It was raining heavily when I arrived in London on the morning of 27th October, but by the time I got to Parliament Square at around 11:30AM the sun had come out and the rain would not resume until after the event. By that time pro-lifers were already gathering ahead of the Solemn Witness, which was due to begin at noon. We were there to commemorate the lives lost in the 56 years to the day since the Abortion Act received royal assent, and to share the message that, in the words of Monsignor Keith Newton, ‘Respect for the dignity of the human person and the sanctity of life begins at conception.’

Since that fateful October day in 1967, 10,256,050 children’s lives have been ended through legal abortion, a number which continues to rise, with 2021 (the last year for which statistics are available) having the highest abortion rate since legalisation.

Volunteers displaying signs and banners lined the green, while others unfurled a huge banner on the lawn. Meanwhile, in the shadow of the statue of Millicent Fawcett – the prolific suffragist who entered the civil rights arena in her early twenties and famously announced, ‘Courage calls to courage everywhere,’ – pro-life speakers were heard providing encouragement for the movement in Britain and reflecting upon the present situation, a situation which may seem dire, given that not only is the scourge of abortion, that ‘terrible invasion of God’s workshop,’ as Christian Concern’s Ben John put it, still very much with us, but those who speak out and seek to raise awareness to remedy the wrongs of the past 56 years now face persecution of a kind many would have thought impossible in the West just five or ten years ago. As Adam Smith-Connor commented, ‘This is England in 2023.’

Adam made news this year when charges were brought against him for praying silently outside an abortion provider in Bournemouth. Speaking in Parliament Square, Jeremiah Igunnoble, Legal Counsel for ADF (Alliance Defending Freedom), said, ‘We’re not discussing the issue itself, we’re debating whether we’re allowed to debate the issue.’

Reflecting upon the task of overcoming the legal and cultural barriers faced by pro-life missionaries in Britain today, Monsignor Keith commented, ‘It’s very difficult to be counter-cultural, but the whole of the Christian faith is actually counter-cultural today.’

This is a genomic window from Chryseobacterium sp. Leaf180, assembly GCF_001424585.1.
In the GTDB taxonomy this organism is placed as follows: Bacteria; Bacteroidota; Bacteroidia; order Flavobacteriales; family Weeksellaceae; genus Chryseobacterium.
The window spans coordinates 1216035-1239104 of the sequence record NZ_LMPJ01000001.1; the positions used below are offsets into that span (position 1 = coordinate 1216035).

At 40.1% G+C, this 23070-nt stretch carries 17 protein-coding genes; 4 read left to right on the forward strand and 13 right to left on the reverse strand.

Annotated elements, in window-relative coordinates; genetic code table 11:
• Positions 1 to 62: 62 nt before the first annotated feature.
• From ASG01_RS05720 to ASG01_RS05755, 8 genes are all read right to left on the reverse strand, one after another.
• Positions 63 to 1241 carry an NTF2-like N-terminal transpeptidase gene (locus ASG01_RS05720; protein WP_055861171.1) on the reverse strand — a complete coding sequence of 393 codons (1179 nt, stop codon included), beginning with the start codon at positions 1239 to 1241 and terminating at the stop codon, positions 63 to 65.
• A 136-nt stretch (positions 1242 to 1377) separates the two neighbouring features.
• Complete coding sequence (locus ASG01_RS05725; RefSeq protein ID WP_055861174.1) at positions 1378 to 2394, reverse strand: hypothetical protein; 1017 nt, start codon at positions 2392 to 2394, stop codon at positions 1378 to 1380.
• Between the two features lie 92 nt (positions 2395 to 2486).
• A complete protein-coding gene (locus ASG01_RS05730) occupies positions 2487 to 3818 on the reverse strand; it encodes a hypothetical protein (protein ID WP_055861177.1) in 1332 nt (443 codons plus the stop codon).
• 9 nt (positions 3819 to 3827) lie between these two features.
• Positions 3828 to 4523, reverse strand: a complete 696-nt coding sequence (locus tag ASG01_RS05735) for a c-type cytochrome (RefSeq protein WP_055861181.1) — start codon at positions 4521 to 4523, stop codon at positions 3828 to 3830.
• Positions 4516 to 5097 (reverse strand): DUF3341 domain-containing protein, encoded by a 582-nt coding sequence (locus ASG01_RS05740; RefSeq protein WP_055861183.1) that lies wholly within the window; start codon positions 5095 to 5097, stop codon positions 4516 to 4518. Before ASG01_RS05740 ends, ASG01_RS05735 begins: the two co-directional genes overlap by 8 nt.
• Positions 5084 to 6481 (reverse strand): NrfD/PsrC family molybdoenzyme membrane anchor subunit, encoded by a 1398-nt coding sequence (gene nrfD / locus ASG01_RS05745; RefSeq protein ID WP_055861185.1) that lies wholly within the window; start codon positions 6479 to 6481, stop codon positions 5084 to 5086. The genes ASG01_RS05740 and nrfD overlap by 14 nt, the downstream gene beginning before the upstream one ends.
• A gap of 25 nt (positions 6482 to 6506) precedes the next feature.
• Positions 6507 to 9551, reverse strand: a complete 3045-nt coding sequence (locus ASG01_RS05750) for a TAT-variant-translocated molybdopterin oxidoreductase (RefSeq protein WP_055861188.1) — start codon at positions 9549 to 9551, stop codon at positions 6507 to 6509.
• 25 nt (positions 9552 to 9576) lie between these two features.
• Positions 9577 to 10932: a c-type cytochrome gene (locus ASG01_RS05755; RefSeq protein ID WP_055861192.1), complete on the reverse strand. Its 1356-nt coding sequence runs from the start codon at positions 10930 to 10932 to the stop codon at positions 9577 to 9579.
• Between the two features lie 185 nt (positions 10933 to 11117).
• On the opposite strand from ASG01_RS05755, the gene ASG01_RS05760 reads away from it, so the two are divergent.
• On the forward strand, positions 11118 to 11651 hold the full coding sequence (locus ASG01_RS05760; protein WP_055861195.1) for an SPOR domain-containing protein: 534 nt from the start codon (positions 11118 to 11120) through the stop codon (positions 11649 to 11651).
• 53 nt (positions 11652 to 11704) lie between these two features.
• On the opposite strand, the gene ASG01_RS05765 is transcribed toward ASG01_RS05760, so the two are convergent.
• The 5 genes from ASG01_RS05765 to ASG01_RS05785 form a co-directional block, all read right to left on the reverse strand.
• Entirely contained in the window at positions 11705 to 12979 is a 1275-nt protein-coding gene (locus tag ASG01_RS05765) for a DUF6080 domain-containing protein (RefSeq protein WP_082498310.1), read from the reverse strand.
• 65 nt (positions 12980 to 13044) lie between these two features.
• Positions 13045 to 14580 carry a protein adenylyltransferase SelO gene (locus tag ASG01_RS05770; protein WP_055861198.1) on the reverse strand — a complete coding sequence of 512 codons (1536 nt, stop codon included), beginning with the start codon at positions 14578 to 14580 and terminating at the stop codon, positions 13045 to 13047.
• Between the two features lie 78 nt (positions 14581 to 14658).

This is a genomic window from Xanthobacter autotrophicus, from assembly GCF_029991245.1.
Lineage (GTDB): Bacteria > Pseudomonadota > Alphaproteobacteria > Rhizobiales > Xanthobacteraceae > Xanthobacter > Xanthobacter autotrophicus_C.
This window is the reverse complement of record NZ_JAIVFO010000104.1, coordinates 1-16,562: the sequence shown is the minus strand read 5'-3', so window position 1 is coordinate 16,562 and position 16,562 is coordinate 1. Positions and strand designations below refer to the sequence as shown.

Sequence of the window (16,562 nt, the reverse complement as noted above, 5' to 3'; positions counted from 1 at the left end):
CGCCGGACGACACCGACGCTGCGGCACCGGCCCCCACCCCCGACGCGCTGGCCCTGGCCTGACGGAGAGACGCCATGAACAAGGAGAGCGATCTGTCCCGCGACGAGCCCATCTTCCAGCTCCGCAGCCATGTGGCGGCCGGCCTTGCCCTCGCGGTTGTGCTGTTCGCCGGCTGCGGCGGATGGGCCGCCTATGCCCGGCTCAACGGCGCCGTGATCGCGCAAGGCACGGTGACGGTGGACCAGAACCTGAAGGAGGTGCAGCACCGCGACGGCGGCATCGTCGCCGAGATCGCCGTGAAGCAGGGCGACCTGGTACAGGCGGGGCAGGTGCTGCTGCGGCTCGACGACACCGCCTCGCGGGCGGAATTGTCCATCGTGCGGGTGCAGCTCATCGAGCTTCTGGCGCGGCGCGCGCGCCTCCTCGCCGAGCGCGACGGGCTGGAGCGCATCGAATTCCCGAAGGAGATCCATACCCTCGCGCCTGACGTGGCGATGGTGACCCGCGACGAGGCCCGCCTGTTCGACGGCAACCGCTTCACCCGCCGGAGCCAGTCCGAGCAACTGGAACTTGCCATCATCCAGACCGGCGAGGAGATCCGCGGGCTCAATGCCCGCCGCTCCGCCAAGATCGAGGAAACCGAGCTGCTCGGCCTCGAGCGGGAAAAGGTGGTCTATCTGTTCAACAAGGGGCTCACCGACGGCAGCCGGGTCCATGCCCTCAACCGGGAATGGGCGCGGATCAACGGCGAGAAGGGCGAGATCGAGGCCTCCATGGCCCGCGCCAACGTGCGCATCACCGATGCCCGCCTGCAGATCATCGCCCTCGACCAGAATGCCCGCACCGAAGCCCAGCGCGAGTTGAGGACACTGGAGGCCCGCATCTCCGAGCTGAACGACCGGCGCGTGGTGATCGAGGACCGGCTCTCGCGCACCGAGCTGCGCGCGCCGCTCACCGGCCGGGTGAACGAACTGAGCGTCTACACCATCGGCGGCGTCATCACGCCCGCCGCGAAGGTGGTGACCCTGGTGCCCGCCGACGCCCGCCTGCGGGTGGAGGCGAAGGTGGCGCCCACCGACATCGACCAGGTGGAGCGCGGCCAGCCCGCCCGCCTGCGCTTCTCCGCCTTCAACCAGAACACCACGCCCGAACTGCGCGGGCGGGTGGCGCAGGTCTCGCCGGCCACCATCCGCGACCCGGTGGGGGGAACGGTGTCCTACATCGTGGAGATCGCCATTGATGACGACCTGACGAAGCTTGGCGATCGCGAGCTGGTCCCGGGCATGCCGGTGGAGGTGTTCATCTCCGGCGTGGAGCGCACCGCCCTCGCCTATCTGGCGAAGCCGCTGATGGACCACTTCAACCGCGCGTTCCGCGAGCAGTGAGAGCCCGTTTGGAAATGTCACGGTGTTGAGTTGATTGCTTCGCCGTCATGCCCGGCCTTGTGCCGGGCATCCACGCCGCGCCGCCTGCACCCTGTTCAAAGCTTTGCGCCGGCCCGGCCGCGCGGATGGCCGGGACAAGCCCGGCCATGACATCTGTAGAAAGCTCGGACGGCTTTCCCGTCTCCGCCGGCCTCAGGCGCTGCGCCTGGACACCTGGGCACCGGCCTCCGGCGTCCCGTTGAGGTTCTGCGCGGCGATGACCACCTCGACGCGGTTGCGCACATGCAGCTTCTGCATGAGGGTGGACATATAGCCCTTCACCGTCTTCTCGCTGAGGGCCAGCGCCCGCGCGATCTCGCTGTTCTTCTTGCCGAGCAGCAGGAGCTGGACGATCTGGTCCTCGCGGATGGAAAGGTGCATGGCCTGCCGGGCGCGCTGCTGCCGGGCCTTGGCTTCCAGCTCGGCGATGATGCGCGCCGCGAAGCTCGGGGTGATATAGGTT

And surely that is part of the significance of an event like this, that, as Isabel emphasised on the day, ‘We can all do something,’ but to call people to action and bring about a real and lasting cultural change requires an initial witness the like of which Christian movements have provided time and again over the past two millennia, bearing in mind the scripture, ‘As the father sent me, so am I sending you’ (Jn. 20:21), with world-shaping results.

When asked her own reason for attending, ADF’s Delphine Chui told me:

‘I came to witness and commemorate the millions of unborn lives lost, and the millions of women and men impacted by the trauma of abortion because we should never forget, as a society, the sanctity and preciousness of life. It’s too easy in today’s modern world where convenience is king to be ignorant to what abortion actually is. I was ignorant! A choice that ends a life isn’t pro- woman, it’s very much anti-woman, anti-children and anti-family. Women and unborn babies deserve better.’

One takeaway from the Witness is that, in spite of the grim situation, from the steadfastness of seasoned pro-life missionaries like Adam to the witness of Christian medical professionals such as Dr Dermot Kearney and the increasing awareness and involvement of a younger generation in the conversation around abortion, there is much cause for hope and optimism.

23-year-old Honor Roberts, 40 Days for Life Oxford Leader, said, ‘I think our culture talks so much about equality and consent and protection from violence and compassion and all these kinds of things, and I think it’s becoming more and more obvious that the very people who need to be protected, the most vulnerable people, don’t have their basic fundamental right to life. And I think young people are waking up to that.’

The Witness concluded with a beautiful testimony from Natanya, a post- abortive woman who suffered the loss of 3 of her children, Levi, Mercy and Nancy Grace, to abortion and spoke about the pressure she faced at the hands of an ex-partner and workers in the abortion industry. ‘It was such a relief to know that there were people who cared and that God does forgive me,’ said Natanya, speaking of the healing and community she discovered after attending a Rachel’s Vineyard retreat. ‘I learned about His compassion and divine mercy, which was a side of God I never really knew before.’

That’s what events like this are really all about, not about protesting something the average citizen already knows to be wrong given 2 minutes to consider the matter, but bearing witness to compassion and mercy, to let our society know that there is another way, a better way, than the prevailing culture of death. To remind ourselves and others that life is not a problem to be dealt with, but a gift to be treasured. As Ben John said, ‘Every year we need that reminder. … We cannot become complacent.’

A bagpiper played Amazing Grace as proceedings drew to a close, and when the final notes had rung out in the Square, the volunteers set down their signs and headed home. As Honor and I walked back down to Westminster Cathedral, the heavens opened once again. We had enjoyed a few hours of light amid the murk and rain, and a faithful witness to the Gospel of Life in the very place where the destruction of innocent human life was made legal 56 years ago.

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